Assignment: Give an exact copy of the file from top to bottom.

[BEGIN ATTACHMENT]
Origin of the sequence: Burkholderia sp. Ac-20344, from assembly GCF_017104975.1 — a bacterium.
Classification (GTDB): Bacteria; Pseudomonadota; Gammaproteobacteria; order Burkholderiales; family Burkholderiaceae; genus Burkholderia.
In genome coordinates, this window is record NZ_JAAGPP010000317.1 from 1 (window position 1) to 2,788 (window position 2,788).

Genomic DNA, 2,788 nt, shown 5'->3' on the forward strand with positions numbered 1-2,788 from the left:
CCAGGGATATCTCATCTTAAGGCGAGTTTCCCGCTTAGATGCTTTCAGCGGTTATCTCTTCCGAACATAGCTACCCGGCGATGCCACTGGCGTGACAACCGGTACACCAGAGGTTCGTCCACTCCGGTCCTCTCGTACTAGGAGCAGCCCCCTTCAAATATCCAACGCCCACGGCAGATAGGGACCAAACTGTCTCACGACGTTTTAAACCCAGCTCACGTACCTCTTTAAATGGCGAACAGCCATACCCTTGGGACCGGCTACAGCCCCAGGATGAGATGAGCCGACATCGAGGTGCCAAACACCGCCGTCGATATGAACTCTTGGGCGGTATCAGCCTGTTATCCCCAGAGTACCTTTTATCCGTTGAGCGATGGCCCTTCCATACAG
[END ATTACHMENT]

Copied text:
Origin of the sequence: Burkholderia sp. Ac-20344, from assembly GCF_017104975.1 — a bacterium.
Classification (GTDB): Bacteria; Pseudomonadota; Gammaproteobacteria; order Burkholderiales; family Burkholderiaceae; genus Burkholderia.
In genome coordinates, this window is record NZ_JAAGPP010000317.1 from 1 (window position 1) to 2,788 (window position 2,788).

Genomic DNA, 2,788 nt, shown 5'->3' on the forward strand with positions numbered 1-2,788 from the left:
CCAGGGATATCTCATCTTAAGGCGAGTTTCCCGCTTAGATGCTTTCAGCGGTTATCTCTTCCGAACATAGCTACCCGGCGATGCCACTGGCGTGACAACCGGTACACCAGAGGTTCGTCCACTCCGGTCCTCTCGTACTAGGAGCAGCCCCCTTCAAATATCCAACGCCCACGGCAGATAGGGACCAAACTGTCTCACGACGTTTTAAACCCAGCTCACGTACCTCTTTAAATGGCGAACAGCCATACCCTTGGGACCGGCTACAGCCCCAGGATGAGATGAGCCGACATCGAGGTGCCAAACACCGCCGTCGATATGAACTCTTGGGCGGTATCAGCCTGTTATCCCCAGAGTACCTTTTATCCGTTGAGCGATGGCCCTTCCATACAG